Basic Tools for Data Analysis in a UNIX Environment
|Author:||Guilherme Freitas <firstname.lastname@example.org>|
- Overview and Definitions
- List of Useful UNIX Tools
- Why Not Just Use Python or Perl?
- Version Control
- Writing Text or Documenting Your Work
- Package Managers
- Further References
This is not a tutorial, but there are links to tutorials and howtos here.
This documents lists some classic and useful UNIX tools and references where
you can learn more about them. If you are learning your way around the command
line, this is a good place to start. By UNIX here I mean a system like Linux,
Mac OS X or FreeBSD. These systems are very similar, but not identical; watch
out for discrepancies and always consult the manual page (henceforth manpage)
of the command you are using by typing
man command in the command line. If
you want to avoid discrepancies in your own code, try to constrain yourself to
features specified int he POSIX standard (those will be the same on all
UNIX-like systems with very, very high probability). 
I also decided to include some references that are not really classic UNIX tools, but that work well with the UNIX philosophy and are very useful for data analysis.
The shell of your UNIX OS is the command line interpreter. It's the place where you type commands and see output. You can also run more complex programs in it, like a text editor. For more about this, see:
In this document we will focus on the
bash shell, and hopefully I'll avoid
features that are specific to
bash. Ideally, I'd like everything that is
here to be compatible with the
ls, grep and awk are all programs that can be called from the shell, listed in increasing complexity: ls lists the files in a directory, grep matches patterns in files or streams of data and awk is a programming language in its own right, oriented towards line/record-wise data processing. The beauty of those tools is that you can weave them all together in a shell pipeline or a shell script.
These are essential. Check their man pages or do a web search for their functionality.
man: format and display the on-line manual pages
bash: GNU Bourne-Again SHell
cd: change working directory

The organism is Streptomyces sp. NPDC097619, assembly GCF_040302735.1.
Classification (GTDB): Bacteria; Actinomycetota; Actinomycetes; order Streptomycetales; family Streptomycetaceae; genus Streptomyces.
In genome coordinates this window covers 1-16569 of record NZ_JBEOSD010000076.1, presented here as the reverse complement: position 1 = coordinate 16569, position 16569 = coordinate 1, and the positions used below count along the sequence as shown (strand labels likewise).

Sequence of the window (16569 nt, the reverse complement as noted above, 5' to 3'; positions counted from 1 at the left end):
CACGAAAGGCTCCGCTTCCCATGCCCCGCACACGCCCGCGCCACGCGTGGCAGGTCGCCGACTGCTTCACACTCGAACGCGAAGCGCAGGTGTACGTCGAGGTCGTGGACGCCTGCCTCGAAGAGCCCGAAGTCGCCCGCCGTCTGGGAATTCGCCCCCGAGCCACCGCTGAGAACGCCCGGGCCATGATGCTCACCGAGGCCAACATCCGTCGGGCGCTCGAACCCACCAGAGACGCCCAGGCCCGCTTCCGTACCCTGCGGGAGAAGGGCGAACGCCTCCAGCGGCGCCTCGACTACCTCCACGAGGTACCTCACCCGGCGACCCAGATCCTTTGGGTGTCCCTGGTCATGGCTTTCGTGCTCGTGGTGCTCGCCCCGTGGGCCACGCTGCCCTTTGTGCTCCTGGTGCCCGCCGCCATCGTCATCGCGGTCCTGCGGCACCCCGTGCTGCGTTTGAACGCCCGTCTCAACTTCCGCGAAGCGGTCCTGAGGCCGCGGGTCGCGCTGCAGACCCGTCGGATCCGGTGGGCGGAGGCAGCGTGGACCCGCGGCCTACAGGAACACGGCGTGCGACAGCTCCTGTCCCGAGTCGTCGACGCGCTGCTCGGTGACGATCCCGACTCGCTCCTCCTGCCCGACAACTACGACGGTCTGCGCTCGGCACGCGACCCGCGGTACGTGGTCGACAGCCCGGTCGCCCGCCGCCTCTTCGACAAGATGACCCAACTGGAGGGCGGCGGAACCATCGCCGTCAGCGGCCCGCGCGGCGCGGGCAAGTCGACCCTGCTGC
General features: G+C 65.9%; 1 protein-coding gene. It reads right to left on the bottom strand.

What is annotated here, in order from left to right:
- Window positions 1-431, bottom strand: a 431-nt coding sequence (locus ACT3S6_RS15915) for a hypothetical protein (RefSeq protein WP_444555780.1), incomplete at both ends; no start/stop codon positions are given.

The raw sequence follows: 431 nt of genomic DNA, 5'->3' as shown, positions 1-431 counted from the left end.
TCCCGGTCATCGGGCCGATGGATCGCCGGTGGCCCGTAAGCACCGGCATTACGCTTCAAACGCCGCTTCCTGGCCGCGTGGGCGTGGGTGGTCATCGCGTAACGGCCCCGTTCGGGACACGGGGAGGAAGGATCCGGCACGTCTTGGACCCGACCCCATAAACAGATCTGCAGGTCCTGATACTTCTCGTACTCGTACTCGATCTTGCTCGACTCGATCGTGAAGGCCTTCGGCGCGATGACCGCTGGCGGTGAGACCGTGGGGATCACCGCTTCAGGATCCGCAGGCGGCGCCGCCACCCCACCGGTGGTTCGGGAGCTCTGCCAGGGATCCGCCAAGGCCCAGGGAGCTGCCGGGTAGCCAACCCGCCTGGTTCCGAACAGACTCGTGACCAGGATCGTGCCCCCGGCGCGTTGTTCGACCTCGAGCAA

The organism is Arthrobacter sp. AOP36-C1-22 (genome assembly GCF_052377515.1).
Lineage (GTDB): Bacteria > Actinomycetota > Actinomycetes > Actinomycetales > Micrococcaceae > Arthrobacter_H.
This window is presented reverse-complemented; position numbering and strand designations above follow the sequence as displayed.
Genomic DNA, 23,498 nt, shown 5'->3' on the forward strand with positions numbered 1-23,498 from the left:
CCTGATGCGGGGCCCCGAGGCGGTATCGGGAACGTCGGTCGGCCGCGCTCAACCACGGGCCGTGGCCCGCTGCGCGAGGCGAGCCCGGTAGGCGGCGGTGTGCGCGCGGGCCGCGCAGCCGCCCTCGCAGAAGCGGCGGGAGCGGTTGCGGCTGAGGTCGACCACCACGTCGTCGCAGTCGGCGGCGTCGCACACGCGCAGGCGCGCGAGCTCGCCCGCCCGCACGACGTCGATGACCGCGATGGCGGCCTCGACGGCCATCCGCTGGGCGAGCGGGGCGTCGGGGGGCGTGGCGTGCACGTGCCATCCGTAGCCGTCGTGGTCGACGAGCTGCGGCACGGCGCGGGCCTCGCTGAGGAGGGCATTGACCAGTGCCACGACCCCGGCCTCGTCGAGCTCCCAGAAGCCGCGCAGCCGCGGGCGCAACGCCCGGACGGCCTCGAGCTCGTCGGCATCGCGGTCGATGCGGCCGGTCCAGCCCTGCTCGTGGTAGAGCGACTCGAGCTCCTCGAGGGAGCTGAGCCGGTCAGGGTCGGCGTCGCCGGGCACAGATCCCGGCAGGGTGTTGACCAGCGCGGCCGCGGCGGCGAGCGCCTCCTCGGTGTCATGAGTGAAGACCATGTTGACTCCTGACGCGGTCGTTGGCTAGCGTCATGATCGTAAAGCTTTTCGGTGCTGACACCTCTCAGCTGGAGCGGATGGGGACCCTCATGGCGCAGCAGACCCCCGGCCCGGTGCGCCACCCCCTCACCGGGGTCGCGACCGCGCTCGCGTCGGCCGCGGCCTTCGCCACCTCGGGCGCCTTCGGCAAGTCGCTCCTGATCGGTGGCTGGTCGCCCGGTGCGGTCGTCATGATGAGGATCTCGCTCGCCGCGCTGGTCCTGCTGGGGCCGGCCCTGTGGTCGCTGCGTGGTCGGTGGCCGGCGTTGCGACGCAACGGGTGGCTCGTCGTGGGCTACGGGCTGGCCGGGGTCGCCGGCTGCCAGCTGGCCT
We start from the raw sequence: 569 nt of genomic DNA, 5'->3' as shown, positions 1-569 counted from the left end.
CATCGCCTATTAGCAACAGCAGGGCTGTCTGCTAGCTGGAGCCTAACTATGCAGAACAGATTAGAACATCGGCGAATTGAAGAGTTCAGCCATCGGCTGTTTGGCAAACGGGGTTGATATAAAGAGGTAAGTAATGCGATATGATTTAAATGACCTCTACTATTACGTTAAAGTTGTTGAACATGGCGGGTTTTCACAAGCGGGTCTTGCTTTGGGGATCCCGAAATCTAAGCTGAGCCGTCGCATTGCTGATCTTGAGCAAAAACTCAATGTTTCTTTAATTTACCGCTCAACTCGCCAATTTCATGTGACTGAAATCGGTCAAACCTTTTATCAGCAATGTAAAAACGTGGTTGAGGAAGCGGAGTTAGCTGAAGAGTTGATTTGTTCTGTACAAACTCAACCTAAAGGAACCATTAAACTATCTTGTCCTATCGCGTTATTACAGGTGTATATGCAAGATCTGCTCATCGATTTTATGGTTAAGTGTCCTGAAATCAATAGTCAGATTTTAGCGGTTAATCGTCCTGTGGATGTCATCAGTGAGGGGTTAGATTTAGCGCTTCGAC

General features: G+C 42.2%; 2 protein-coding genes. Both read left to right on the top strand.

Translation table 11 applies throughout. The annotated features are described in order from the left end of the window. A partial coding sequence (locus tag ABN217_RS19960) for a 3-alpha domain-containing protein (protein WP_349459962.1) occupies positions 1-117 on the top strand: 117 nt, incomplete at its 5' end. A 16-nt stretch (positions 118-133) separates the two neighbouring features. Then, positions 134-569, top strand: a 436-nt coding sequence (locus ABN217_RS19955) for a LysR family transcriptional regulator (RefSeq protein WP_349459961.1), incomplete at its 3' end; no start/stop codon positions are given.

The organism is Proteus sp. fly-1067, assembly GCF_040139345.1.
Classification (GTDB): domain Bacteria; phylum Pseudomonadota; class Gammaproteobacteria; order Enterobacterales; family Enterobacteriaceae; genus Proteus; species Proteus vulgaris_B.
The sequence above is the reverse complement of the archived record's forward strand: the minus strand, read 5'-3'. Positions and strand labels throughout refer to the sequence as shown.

ls: list directory contents
less: opposite of more. It also lets you look inside files without loading it all in memory
mv: copy, remove and move files (respectively)
The following commands are useful for data slicing, filtering, sorting and display
sort: sort lines of text files (even if your file does not fit in RAM!)
cut: cut out selected portions of each line of a file
grep: file pattern searcher
wc: word, line, character, and byte count
uniq: report or filter out repeated lines in a file
column: columnate lists
head: display first lines of a file
tail: display last lines of a file
tr: translate characters (great if you need to convert to/from tab characters!)
Note: with the tools above, you can already implement a simple histogram. Suppose file.txt has two columns and you want a quick-and-dirty histogram of the values in the second column. You can do this with:
cut -f2 file.txt | sort -n | uniq -c
Very important: the
| symbol is the pipe operator. It allows you to
chain the output of the previous command to the input of the following command.
The output of the command above may look a bit ugly due to the lack of alignment; fix it by running instead:
cut -f2 file.txt | sort -n | uniq -c | column -t
If instead of
file.txt you had a large gzipped file
can decompress the data and pipe the decompressed data as it becomes available
straight into the commands above:
gzip -dc file.txt.gz | cut -f2 | sort -n | uniq -c | column -t
At this point you might want to learn what standard input (
standard output (
stdout) stand for. You might as well learn what